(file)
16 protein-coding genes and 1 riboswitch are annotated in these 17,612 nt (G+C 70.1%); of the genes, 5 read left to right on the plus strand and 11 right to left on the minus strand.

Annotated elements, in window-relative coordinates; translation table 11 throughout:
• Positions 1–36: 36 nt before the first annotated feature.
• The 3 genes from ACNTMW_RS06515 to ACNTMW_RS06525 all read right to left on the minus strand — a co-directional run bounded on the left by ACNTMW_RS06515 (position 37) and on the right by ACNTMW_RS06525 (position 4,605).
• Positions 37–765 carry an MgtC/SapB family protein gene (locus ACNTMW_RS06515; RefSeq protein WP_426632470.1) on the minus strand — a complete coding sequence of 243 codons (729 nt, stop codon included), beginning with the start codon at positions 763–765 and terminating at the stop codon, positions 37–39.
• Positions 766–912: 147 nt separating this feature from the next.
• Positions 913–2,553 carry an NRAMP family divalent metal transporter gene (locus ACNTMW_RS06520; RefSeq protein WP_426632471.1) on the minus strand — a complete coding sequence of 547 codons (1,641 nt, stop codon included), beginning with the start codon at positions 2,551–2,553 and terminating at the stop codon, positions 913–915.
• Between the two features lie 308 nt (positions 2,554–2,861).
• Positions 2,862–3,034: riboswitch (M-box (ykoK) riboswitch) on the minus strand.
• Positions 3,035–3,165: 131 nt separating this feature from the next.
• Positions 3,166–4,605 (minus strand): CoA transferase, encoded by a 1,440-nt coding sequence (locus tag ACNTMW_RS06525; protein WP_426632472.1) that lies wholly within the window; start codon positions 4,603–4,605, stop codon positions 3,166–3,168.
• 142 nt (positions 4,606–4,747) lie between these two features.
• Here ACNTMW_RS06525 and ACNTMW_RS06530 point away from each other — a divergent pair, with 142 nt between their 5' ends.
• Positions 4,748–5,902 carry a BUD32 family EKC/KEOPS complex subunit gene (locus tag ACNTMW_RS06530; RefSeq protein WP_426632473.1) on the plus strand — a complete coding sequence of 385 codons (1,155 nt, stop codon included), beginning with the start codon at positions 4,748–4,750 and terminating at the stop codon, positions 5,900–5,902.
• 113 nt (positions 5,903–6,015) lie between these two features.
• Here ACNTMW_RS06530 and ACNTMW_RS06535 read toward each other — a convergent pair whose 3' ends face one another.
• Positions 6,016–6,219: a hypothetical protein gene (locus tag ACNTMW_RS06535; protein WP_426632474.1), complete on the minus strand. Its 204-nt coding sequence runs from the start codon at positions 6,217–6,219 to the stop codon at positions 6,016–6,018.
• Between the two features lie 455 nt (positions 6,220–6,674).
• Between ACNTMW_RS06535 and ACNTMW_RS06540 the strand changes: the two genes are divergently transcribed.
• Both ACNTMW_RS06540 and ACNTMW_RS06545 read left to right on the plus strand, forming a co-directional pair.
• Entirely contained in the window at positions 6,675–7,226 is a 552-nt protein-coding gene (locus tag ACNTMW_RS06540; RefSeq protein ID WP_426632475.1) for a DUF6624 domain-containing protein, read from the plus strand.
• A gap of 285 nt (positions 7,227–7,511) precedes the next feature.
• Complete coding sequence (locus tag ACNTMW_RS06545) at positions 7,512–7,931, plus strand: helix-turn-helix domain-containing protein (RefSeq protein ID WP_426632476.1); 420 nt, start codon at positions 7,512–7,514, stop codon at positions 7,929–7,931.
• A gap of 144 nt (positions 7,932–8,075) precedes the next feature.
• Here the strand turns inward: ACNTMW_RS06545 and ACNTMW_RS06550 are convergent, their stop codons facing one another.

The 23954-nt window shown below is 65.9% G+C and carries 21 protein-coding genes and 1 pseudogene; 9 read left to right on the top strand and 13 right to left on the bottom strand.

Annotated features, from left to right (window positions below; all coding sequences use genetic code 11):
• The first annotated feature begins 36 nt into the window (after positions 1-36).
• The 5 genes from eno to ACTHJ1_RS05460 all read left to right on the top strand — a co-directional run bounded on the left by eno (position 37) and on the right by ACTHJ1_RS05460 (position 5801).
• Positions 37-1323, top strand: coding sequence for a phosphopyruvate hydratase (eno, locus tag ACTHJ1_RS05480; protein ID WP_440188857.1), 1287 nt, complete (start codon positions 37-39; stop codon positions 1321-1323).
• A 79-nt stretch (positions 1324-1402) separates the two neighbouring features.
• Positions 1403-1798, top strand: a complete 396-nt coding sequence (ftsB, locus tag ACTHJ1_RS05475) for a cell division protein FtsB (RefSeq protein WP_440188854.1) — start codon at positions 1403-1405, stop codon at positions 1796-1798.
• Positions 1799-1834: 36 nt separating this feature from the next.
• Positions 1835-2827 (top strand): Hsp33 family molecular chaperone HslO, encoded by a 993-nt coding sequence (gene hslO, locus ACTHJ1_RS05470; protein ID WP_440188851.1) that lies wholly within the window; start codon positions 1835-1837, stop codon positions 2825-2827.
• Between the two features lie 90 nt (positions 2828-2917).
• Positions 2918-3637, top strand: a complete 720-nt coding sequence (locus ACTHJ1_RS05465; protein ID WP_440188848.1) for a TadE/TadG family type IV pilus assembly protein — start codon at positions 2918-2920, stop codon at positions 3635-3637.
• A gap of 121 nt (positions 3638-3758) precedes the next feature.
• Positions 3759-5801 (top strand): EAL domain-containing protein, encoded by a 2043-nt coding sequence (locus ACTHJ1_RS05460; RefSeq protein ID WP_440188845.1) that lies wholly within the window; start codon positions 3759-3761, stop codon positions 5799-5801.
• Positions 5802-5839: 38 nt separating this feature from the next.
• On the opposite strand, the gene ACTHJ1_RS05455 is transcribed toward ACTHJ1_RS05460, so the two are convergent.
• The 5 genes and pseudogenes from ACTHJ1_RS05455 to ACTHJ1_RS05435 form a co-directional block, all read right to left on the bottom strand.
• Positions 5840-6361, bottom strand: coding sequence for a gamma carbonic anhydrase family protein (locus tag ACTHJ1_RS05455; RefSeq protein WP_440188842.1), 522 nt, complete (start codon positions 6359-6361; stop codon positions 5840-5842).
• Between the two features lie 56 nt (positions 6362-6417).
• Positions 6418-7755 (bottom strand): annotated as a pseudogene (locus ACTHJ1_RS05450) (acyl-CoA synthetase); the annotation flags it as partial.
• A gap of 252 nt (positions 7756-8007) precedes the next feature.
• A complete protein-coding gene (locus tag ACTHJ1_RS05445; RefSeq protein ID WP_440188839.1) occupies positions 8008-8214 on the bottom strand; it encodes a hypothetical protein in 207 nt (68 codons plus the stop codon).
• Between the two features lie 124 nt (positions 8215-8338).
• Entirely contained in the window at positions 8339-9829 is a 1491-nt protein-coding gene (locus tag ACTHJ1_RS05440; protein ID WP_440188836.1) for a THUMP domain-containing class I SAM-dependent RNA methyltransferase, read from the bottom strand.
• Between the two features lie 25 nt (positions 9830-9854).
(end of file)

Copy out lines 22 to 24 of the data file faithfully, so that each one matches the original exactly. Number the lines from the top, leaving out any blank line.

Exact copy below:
• A gap of 285 nt (positions 7,227–7,511) precedes the next feature.
• Complete coding sequence (locus tag ACNTMW_RS06545) at positions 7,512–7,931, plus strand: helix-turn-helix domain-containing protein (RefSeq protein ID WP_426632476.1); 420 nt, start codon at positions 7,512–7,514, stop codon at positions 7,929–7,931.
• A gap of 144 nt (positions 7,932–8,075) precedes the next feature.